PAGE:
Ronaldo and his new big family

Something like that was said just after slamming the door on Real Madrid and joining Juventus in Turin. He was happy. He was pleased. On July 10, 2018, he felt the best, the greatest; in short, the most important player on the planet. It is also not uncommon for a legendary goalscorer like him to have those feelings, but I find it somewhat strange how the deterioration in that love at first sight has been evidenced by his behaviour after being replaced a couple of times.

In the first instance, his current coach (Maurizio Sarri) fought as he could and justified those 10 minutes that Cristiano Ronaldo did not play, pointing to the risk of a possible injury and the inconvenience it could entail.

But, when a few days later he was replaced in the match against AC Milan, with the scores at 0-0 and lots of time left, the Portuguese went straight to the dressing room instead of sitting on the bench with his teammates to experience the end of the uncertain game. He left the stadium minutes before it ended, too. All this smells like is that Cristiano has come to realise that the great family he had found in Turin is beginning to feel a little less great.

His replacement, Paulo Dybala, scored and unlocked the match with his goal. Sarri was fine, speaking again of some discomfort and thanking him for his effort. And surely Cristiano had discomfort, but I think that his position was with his current family, with his teammates on the bench giving encouragement, pushing and demonstrating that he is part of that family that he defined as “a united, humble group and where everyone wants to win. If Dybala or [Mario] Mandzukic don’t score, they are equally happy…”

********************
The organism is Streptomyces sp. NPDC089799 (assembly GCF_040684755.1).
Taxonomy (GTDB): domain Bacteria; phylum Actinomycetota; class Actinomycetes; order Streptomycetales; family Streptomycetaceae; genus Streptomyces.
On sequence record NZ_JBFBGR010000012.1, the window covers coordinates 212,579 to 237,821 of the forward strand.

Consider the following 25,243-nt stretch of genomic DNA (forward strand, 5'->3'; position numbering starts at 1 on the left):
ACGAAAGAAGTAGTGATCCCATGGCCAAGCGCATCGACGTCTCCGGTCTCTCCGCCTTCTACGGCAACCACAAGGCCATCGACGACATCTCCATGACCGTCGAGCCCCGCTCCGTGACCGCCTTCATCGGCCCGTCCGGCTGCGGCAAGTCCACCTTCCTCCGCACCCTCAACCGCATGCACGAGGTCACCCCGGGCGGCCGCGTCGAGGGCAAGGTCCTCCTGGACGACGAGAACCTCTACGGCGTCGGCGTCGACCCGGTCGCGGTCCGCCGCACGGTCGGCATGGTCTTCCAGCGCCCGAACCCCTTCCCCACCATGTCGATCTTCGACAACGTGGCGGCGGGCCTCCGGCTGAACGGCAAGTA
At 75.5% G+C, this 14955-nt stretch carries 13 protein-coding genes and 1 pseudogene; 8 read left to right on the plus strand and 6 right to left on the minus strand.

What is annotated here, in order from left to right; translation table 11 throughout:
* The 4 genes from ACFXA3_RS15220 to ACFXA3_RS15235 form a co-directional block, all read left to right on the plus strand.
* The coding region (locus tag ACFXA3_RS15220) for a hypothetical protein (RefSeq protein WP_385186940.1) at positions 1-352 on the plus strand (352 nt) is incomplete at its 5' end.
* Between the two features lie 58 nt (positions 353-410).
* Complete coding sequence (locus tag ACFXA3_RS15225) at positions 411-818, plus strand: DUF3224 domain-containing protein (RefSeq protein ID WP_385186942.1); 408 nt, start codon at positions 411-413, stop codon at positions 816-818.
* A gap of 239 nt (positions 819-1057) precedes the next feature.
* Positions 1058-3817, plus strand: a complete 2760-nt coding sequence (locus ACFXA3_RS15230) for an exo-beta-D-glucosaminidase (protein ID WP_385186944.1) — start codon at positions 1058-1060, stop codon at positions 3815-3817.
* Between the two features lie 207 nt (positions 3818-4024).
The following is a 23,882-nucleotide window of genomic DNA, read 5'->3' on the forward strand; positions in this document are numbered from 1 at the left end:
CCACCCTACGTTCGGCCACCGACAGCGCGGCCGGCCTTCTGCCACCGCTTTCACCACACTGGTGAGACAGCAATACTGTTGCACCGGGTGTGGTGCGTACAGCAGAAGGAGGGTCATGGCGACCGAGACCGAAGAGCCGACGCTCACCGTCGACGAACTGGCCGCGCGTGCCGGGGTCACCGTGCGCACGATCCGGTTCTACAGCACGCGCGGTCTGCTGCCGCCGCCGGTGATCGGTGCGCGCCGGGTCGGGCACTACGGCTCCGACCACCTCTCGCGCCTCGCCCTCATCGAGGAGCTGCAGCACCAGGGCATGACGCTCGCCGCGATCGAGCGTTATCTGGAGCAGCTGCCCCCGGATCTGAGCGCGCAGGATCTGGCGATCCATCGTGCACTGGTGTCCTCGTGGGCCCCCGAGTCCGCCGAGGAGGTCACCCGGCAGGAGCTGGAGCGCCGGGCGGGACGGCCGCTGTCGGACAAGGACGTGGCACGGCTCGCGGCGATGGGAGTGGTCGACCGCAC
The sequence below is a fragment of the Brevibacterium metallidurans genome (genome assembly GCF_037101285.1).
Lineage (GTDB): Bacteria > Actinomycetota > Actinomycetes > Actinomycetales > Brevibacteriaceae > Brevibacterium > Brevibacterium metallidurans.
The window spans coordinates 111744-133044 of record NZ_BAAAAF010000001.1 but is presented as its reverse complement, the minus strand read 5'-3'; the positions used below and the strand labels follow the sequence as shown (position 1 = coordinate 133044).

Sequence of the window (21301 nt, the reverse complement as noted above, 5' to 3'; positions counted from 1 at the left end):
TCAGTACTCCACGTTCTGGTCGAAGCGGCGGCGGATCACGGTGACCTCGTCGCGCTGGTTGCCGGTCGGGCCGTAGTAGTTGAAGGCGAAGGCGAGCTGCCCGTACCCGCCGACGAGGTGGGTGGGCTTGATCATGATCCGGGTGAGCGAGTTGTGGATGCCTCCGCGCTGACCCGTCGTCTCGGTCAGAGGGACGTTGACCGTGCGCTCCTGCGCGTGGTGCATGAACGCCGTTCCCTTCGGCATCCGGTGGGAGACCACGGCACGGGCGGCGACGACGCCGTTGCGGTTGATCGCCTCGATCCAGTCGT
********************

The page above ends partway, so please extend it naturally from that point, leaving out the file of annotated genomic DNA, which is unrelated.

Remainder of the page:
To which he added, in those December statements, that “at Real Madrid they are also humble, but here it seems to me that they are more so. It is very different with respect to Madrid; here it is more like a family.”

And my current question is: if you feel so close to this family, why have you acted like this? Humility is for everyone and, the bigger he is, and he is immense as a player, the more one should lead by example.

I don’t like anything I have seen in the images. I may miss something, but he must set an example. There are lots of people watching and many children who want to be football players, who will end up imitating him. That’s very bad.

PS: only a couple of numbers. In his 16 months at Juventus, Cristiano has scored 34 goals and has provided 12 assists (a descending average with respect to his numbers with his ‘other family’, Real Madrid). Karim Benzema, in the same period (without Cristiano on his team), has scored seven more goals (41) and has given one more assist (13). Perhaps this fact also makes the Portuguese somewhat introspective?